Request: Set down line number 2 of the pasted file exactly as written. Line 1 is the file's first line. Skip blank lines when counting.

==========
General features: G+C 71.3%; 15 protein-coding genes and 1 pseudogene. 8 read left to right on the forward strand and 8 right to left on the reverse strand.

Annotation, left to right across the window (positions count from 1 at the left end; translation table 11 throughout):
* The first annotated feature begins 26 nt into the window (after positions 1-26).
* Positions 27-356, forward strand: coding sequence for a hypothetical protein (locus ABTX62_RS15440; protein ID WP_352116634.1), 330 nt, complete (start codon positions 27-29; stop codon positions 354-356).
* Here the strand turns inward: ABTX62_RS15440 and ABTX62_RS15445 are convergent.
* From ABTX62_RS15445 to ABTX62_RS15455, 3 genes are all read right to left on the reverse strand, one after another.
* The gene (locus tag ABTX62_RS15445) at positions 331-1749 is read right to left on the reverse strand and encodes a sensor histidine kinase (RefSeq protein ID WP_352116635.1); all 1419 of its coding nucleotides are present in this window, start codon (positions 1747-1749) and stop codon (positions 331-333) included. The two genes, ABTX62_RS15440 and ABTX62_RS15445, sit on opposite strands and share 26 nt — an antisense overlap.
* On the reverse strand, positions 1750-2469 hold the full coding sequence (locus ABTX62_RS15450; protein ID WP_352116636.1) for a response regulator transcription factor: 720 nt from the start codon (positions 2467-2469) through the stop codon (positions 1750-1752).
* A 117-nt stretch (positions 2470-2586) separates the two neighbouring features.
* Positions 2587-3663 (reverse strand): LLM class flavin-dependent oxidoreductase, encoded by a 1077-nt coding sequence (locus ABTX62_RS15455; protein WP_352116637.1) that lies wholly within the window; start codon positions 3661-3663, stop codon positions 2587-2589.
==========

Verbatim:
Annotation, left to right across the window (positions count from 1 at the left end; translation table 11 throughout):